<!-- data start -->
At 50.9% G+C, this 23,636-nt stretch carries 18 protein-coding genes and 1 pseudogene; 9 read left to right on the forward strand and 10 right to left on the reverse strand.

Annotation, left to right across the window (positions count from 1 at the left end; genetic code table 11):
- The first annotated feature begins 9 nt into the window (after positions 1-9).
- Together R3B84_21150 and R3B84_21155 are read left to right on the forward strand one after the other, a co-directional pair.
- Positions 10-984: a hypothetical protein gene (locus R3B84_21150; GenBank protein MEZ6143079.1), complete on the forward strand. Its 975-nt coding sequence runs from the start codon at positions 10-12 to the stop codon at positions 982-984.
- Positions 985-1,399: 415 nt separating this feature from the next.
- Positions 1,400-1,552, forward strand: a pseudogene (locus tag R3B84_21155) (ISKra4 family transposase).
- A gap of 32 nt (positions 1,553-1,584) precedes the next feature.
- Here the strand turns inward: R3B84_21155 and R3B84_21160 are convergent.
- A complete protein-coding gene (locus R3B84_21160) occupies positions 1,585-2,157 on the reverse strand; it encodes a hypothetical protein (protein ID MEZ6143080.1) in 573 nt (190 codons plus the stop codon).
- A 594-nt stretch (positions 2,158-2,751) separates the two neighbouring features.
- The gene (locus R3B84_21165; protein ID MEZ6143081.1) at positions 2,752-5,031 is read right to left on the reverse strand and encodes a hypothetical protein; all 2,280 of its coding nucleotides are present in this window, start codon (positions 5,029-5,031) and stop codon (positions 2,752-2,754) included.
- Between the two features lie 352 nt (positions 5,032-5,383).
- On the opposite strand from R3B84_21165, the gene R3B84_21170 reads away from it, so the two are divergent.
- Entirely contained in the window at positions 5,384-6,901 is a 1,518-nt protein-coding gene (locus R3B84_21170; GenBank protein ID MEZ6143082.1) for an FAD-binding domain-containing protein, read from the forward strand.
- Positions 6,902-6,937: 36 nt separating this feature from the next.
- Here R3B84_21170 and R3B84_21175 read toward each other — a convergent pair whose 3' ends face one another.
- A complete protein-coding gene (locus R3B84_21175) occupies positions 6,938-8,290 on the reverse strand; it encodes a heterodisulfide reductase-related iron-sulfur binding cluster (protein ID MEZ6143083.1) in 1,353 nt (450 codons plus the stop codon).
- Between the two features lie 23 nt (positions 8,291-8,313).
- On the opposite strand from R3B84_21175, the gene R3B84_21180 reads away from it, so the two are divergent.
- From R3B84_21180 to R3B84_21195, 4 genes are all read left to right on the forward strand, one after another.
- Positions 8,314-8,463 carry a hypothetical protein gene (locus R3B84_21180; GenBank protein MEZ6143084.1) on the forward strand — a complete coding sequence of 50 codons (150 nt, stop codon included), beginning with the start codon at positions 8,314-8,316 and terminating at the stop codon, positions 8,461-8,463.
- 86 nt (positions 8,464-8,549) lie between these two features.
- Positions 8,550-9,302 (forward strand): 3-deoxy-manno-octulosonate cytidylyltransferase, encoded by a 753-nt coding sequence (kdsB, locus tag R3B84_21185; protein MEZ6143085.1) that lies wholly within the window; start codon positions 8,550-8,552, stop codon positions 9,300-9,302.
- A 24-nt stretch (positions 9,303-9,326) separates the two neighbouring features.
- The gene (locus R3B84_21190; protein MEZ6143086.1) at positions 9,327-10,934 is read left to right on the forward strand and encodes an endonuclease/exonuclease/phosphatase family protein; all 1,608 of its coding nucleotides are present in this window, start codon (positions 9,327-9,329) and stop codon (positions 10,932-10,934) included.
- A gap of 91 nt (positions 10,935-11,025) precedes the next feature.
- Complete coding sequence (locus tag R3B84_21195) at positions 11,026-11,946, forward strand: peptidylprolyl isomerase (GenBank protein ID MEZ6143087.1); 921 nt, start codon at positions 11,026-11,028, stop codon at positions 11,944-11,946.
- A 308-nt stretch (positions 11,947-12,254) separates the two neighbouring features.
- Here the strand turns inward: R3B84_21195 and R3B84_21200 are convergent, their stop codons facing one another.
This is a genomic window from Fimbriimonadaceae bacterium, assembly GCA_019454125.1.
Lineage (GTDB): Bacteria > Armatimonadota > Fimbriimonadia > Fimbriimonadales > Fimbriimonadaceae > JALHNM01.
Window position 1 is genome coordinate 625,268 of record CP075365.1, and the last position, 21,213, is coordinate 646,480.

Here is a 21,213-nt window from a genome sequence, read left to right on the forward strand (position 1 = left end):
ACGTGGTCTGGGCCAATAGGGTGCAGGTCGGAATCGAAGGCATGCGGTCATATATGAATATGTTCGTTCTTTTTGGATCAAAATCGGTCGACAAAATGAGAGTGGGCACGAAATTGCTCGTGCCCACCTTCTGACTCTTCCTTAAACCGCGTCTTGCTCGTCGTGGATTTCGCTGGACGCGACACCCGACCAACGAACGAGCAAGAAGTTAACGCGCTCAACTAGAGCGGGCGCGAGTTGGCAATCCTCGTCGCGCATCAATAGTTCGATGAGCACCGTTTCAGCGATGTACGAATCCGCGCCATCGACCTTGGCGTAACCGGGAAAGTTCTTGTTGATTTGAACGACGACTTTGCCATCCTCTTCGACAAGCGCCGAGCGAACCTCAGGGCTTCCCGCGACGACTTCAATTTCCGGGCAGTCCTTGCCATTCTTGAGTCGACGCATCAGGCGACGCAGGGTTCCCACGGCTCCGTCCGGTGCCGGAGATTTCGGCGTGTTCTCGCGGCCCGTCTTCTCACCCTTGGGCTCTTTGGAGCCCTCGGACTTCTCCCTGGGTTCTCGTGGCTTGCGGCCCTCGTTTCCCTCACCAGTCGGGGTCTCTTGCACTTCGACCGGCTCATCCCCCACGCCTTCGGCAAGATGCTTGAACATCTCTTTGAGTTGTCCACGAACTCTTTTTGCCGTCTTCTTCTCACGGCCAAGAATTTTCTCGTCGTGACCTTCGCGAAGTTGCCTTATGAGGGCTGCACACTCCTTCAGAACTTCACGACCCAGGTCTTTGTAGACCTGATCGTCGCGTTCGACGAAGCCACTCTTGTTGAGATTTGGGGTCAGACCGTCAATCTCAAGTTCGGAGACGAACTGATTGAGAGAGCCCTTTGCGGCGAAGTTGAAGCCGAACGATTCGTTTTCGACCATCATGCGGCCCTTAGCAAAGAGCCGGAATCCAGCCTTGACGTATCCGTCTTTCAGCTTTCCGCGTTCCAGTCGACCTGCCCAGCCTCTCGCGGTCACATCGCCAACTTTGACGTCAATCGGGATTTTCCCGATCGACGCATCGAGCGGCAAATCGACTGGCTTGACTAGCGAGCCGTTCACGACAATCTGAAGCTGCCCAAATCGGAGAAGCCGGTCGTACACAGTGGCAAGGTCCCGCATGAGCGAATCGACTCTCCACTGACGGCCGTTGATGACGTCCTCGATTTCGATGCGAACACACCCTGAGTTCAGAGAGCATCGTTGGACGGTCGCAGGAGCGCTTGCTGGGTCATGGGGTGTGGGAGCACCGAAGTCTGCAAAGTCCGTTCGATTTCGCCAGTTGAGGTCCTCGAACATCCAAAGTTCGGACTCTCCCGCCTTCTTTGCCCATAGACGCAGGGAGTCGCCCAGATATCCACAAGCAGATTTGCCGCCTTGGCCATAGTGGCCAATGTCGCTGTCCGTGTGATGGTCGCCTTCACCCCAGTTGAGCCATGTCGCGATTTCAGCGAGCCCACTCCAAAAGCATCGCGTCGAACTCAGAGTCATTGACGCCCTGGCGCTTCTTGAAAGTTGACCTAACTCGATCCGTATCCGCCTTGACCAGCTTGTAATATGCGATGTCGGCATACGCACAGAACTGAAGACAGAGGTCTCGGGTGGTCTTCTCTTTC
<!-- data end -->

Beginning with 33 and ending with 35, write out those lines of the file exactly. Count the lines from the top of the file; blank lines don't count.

Window position 1 is genome coordinate 625,268 of record CP075365.1, and the last position, 21,213, is coordinate 646,480.

Here is a 21,213-nt window from a genome sequence, read left to right on the forward strand (position 1 = left end):
ACGTGGTCTGGGCCAATAGGGTGCAGGTCGGAATCGAAGGCATGCGGTCATATATGAATATGTTCGTTCTTTTTGGATCAAAATCGGTCGACAAAATGAGAGTGGGCACGAAATTGCTCGTGCCCACCTTCTGACTCTTCCTTAAACCGCGTCTTGCTCGTCGTGGATTTCGCTGGACGCGACACCCGACCAACGAACGAGCAAGAAGTTAACGCGCTCAACTAGAGCGGGCGCGAGTTGGCAATCCTCGTCGCGCATCAATAGTTCGATGAGCACCGTTTCAGCGATGTACGAATCCGCGCCATCGACCTTGGCGTAACCGGGAAAGTTCTTGTTGATTTGAACGACGACTTTGCCATCCTCTTCGACAAGCGCCGAGCGAACCTCAGGGCTTCCCGCGACGACTTCAATTTCCGGGCAGTCCTTGCCATTCTTGAGTCGACGCATCAGGCGACGCAGGGTTCCCACGGCTCCGTCCGGTGCCGGAGATTTCGGCGTGTTCTCGCGGCCCGTCTTCTCACCCTTGGGCTCTTTGGAGCCCTCGGACTTCTCCCTGGGTTCTCGTGGCTTGCGGCCCTCGTTTCCCTCACCAGTCGGGGTCTCTTGCACTTCGACCGGCTCATCCCCCACGCCTTCGGCAAGATGCTTGAACATCTCTTTGAGTTGTCCACGAACTCTTTTTGCCGTCTTCTTCTCACGGCCAAGAATTTTCTCGTCGTGACCTTCGCGAAGTTGCCTTATGAGGGCTGCACACTCCTTCAGAACTTCACGACCCAGGTCTTTGTAGACCTGATCGTCGCGTTCGACGAAGCCACTCTTGTTGAGATTTGGGGTCAGACCGTCAATCTCAAGTTCGGAGACGAACTGATTGAGAGAGCCCTTTGCGGCGAAGTTGAAGCCGAACGATTCGTTTTCGACCATCATGCGGCCCTTAGCAAAGAGCCGGAATCCAGCCTTGACGTATCCGTCTTTCAGCTTTCCGCGTTCCAGTCGACCTGCCCAGCCTCTCGCGGTCACATCGCCAACTTTGACGTCAATCGGGATTTTCCCGATCGACGCATCGAGCGGCAAATCGACTGGCTTGACTAGCGAGCCGTTCACGACAATCTGAAGCTGCCCAAATCGGAGAAGCCGGTCGTACACAGTGGCAAGGTCCCGCATGAGCGAATCGACTCTCCACTGACGGCCGTTGATGACGTCCTCGATTTCGATGCGAACACACCCTGAGTTCAGAGAGCATCGTTGGACGGTCGCAGGAGCGCTTGCTGGGTCATGGGGTGTGGGAGCACCGAAGTCTGCAAAGTCCGTTCGATTTCGCCAGTTGAGGTCCTCGAACATCCAAAGTTCGGACTCTCCCGCCTTCTTTGCCCATAGACGCAGGGAGTCGCCCAGATATCCACAAGCAGATTTGCCGCCTTGGCCATAGTGGCCAATGTCGCTGTCCGTGTGATGGTCGCCTTCACCCCAGTTGAGCCATGTCGCGATTTCAGCGAGCCCACTCCAAAAGCATCGCGTCGAACTCAGAGTCATTGACGCCCTGGCGCTTCTTGAAAGTTGACCTAACTCGATCCGTATCCGCCTTGACCAGCTTGTAATATGCGATGTCGGCATACGCACAGAACTGAAGACAGAGGTCTCGGGTGGTCTTCTCTTTC